Richard Dudley, who was recently awarded an honorary doctorate in education from UCT, died on 31 May.
An alumnus of UCT, Dudley's 39-year teaching career at Livingstone High in Cape Town is widely recognised as the foundation upon which hundreds of former pupils built success in a wide range of professional and academic fields, here and internationally.
By providing an alternative to the curricula of the Coloured Affairs Department during the apartheid years, and his involvement with the Teacher's League of South Africa, Dudley galled both the authorities and his immediate supervisors
It was this philosophy that ensured that Dudley never became principal, even though he was eminently qualified for the job. He was banned in 1961, along with 200 other teachers, but was allowed to continue teaching.
Under his influence, Livingstone High became one of the foremost high schools in the country, and one of the most important feeder schools to UCT.
"Mr Dudley made a very significant contribution to the education of many pupils at Livingstone and his legacy will continue for many generations," said Vice-Chancellor Dr Max Price. "It was entirely appropriate for UCT to bestow an honorary doctorate on him during a private ceremony at his home a few months ago. We extend our condolences to the Dudley family."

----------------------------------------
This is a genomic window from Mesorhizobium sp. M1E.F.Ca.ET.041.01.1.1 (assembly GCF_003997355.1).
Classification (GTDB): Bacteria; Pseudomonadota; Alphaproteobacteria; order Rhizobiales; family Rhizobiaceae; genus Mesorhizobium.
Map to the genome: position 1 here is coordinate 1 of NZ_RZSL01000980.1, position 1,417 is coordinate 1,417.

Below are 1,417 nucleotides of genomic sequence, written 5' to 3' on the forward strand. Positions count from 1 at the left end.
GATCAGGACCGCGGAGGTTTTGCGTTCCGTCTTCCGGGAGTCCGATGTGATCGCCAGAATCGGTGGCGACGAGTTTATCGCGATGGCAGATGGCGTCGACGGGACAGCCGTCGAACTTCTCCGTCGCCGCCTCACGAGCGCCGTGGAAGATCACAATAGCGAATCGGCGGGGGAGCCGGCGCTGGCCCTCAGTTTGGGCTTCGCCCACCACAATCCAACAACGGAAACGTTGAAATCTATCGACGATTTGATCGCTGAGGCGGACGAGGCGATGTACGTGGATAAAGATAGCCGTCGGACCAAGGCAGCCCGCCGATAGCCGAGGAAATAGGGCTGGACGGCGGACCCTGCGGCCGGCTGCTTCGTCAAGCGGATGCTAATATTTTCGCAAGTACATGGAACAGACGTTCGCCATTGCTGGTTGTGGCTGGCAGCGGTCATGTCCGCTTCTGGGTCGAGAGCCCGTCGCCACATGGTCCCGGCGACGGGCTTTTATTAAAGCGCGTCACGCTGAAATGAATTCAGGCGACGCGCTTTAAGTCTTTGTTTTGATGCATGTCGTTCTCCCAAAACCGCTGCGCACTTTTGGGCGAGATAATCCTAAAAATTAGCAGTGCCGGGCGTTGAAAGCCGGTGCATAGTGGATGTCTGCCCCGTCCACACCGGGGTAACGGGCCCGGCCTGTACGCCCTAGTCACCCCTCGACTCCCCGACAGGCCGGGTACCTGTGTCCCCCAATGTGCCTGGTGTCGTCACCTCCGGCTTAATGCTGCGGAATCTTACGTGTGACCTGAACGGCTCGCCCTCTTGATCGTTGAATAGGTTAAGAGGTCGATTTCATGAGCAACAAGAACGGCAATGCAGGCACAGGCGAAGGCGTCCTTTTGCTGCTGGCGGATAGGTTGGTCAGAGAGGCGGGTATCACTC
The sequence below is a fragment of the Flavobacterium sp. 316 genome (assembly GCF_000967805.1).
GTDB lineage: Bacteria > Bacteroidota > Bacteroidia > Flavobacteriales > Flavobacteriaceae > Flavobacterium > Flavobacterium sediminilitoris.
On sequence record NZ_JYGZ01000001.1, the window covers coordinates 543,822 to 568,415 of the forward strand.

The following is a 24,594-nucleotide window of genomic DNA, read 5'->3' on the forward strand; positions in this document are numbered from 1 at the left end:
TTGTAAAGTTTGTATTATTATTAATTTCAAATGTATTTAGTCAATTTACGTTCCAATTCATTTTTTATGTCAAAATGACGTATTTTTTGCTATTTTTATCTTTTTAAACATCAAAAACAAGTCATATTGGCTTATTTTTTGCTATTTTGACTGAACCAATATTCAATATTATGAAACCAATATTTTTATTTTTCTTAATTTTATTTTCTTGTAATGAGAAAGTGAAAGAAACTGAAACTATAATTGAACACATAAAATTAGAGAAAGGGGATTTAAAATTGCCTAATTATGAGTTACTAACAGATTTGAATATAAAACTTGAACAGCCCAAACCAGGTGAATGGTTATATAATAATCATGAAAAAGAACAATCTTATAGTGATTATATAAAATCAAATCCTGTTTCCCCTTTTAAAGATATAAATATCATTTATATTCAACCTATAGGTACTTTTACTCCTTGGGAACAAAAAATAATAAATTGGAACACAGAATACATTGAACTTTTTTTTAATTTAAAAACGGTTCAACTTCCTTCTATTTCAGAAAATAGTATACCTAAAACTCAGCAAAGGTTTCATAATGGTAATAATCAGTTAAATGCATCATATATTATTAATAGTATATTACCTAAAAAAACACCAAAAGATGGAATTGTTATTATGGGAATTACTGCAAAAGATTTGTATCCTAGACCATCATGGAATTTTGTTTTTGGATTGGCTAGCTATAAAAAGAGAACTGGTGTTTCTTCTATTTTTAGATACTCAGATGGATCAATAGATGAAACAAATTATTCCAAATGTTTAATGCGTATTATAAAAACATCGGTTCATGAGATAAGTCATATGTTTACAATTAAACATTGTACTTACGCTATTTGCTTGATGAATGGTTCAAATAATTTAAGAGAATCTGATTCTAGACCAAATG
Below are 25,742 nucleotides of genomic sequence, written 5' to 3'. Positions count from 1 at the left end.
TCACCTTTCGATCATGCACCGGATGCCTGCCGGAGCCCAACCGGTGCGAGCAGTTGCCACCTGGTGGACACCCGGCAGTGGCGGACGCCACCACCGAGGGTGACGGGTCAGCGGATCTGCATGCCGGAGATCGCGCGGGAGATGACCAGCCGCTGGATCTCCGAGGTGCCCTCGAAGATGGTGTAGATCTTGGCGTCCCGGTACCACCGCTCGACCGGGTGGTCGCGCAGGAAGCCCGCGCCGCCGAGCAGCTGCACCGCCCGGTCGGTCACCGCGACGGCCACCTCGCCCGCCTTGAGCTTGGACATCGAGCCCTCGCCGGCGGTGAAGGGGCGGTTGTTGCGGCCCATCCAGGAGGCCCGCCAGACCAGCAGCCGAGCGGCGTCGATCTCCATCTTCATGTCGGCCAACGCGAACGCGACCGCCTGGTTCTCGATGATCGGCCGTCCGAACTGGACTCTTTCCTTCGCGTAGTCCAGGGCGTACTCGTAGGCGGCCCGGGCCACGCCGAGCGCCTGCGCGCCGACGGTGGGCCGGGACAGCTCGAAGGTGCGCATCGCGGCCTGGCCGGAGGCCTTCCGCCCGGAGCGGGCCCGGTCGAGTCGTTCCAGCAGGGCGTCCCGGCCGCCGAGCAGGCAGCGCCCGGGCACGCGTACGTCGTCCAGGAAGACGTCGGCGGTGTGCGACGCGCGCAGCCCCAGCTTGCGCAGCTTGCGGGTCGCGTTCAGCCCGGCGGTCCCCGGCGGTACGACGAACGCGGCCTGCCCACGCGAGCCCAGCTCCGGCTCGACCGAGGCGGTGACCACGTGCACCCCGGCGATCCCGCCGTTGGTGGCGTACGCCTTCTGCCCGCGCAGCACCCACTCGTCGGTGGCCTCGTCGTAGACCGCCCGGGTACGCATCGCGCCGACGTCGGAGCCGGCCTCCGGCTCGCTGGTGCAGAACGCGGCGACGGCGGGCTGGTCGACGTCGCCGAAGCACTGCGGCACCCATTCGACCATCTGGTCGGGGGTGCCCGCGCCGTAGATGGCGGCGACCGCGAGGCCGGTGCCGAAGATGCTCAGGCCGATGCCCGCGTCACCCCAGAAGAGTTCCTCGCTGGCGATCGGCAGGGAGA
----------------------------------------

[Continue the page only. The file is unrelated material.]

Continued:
Dudley held five other qualifications from UCT: a BSc (1943), MSc (1944), BEd (1963), BCom (1964) and a Certificate in Secondary Teaching (1966).
The doctorate was awarded to Dudley on 7 April at his home as he was too ill to leave his bed.
This work is licensed under a Creative Commons Attribution-NoDerivatives 4.0 International License.
Please view the republishing articles page for more information.